Germany’s Savings Banks are overseen by municipal or regional governments. Their business is restricted to a particular locality. They use conservative business models which place primary emphasis on taking in deposits and making loans available for local businesses and individuals. (p.11)
Cantonal capitalism – not just for clockmakers
During the recent economic downturn, Switzerland’s total industrial output never fell below 2005 levels and growth during the crisis was significantly above the OECD average. (p.17) This is despite Swiss commercial banks, in particular UBS, suffering enormous losses as a result of the crisis. Swiss businesses can draw on local savings banks based in each Canton with a mandate to support local enterprises. (p.19)
- The Association of Swiss Cantonal Banks (ASCB) increased lending volumes from 41 billion Swiss Francs in 2007 to 47 billion in 2010, excluding mortgages, taking customers away from Switzerland’s two large commercial banks (UBS and Credit Suisse). (p.17)
- Despite holding much smaller assets than the commercial banking sector, the cantonal banks were over CHF 7 billion more profitable than UBS and Credit Suisse from 2003-2008. (p.21)
- Cantonal banks have helped launch innovative new businesses – including Dacuda, a start-up that produces hand-held computer scanners that double up as mice, and BoneArtis, which produces artificial bone materials for medical use. (p.20)
Competition and pluralism, not behavioural change
The UK’s banking sector suffers from a lack of competition, especially in the market for SME lending. Four banks (RBS, Barclays, Lloyds and HSBC) account for over 70% of the market and as these banks have been dramatically cutting back on lending, credit for SMEs, who power the British economy, has been freezing up. (p.6) The Civitas report argues that tackling this underlying problem will be more successful than cajoling the banks into lending more easily, or mandating that they do so with likely unintended consequences.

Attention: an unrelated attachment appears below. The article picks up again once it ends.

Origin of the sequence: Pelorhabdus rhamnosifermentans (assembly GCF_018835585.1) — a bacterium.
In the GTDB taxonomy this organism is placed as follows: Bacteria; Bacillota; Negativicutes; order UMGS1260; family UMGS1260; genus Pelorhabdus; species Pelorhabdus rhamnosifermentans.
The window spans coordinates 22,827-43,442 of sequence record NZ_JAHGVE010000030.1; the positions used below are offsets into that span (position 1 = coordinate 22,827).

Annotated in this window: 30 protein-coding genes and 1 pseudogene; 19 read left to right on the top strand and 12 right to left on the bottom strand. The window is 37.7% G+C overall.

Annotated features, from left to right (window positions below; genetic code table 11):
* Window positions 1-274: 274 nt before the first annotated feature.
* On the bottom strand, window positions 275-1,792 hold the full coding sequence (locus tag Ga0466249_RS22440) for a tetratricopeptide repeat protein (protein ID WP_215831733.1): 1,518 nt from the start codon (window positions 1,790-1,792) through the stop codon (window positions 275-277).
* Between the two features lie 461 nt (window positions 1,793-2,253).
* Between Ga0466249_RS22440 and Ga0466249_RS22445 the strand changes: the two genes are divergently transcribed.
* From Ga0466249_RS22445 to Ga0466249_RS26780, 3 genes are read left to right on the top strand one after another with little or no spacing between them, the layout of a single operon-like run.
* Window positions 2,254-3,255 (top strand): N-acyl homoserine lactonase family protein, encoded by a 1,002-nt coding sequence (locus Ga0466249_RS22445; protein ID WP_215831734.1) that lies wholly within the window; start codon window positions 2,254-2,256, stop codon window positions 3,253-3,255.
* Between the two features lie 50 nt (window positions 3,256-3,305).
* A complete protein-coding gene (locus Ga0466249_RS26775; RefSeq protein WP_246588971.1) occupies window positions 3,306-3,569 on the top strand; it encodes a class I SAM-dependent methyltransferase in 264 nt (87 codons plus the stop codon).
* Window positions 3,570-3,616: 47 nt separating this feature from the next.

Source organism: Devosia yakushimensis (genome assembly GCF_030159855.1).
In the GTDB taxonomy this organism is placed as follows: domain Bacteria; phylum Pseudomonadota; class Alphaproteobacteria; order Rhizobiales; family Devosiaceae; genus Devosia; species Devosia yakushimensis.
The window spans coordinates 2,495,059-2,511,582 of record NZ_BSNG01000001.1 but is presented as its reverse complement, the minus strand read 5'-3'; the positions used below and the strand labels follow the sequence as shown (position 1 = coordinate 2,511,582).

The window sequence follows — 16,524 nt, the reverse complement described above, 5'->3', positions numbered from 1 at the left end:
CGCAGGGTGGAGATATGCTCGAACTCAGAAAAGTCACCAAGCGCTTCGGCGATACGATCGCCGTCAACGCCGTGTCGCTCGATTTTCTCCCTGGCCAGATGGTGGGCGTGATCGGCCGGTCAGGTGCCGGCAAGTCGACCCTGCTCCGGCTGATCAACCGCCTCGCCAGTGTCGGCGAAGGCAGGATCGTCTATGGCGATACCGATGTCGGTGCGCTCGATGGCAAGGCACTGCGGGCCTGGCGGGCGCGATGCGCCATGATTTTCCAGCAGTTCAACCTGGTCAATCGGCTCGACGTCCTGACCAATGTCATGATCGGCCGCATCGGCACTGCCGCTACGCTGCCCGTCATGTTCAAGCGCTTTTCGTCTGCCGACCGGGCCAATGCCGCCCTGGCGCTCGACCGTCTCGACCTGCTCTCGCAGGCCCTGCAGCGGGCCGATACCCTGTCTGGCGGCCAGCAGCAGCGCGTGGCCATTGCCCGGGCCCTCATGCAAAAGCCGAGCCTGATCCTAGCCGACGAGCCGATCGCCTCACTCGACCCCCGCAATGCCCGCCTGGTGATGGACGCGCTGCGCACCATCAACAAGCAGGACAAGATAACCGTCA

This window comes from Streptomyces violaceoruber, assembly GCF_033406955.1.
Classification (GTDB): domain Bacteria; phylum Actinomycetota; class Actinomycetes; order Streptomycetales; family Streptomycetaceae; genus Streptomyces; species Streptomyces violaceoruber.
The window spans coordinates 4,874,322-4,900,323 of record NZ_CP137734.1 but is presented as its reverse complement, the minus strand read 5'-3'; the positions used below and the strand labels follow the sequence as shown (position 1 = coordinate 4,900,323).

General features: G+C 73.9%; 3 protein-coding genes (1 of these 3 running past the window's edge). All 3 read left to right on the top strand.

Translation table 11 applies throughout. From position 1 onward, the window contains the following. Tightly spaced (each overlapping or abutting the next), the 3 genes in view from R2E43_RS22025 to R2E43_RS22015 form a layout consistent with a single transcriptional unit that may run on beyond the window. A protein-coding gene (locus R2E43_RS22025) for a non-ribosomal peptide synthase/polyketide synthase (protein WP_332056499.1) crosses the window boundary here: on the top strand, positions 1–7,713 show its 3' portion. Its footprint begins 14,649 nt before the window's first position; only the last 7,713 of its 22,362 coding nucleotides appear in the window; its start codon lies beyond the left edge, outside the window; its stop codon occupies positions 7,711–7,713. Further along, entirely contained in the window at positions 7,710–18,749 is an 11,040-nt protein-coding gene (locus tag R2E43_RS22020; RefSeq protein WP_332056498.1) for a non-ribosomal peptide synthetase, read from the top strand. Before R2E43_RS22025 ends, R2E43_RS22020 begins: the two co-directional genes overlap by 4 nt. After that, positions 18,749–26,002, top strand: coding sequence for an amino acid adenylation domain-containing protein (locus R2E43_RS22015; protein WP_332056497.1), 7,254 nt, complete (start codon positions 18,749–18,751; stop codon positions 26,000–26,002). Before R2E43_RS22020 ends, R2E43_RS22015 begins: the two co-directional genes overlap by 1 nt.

It is impossible to simply ‘import’ the successful models of the Swiss and German banking systems, but it is possible for the Government to change the law to promote competition. By doing so a number of different banks may emerge. Cooperatives, publicly owned-banks or PLCs who notice the current gap in the market can all serve SMEs to close the ‘equity gap’ (p. 3). What is important is that the Government recognises it needs to facilitate the growth of locally-orientated, financially stable banks, which serve the real economy.
Stephen L. Clarke said: ‘The Government needs to look at the banks it now effectively owns and ask itself, “are we aiding and abetting a monopoly that is damaging British businesses?” If so then the Government should create a legal framework that will allow local “savings and enterprise banks” to emerge and force existing banks to fight harder to keep their customers.’
For more information contact:
Stephen L. Clarke on: 020 77996677; mobile: 07707233188
David Green on: 020 7799 6677
Notes for Editors
i. German savings banks and Swiss cantonal banks, lessons for the UK by Stephen L. Clarke can be downloaded below.
ii. Civitas is an independent social policy think tank. It has no links to any political party and its research programme receives no state funding.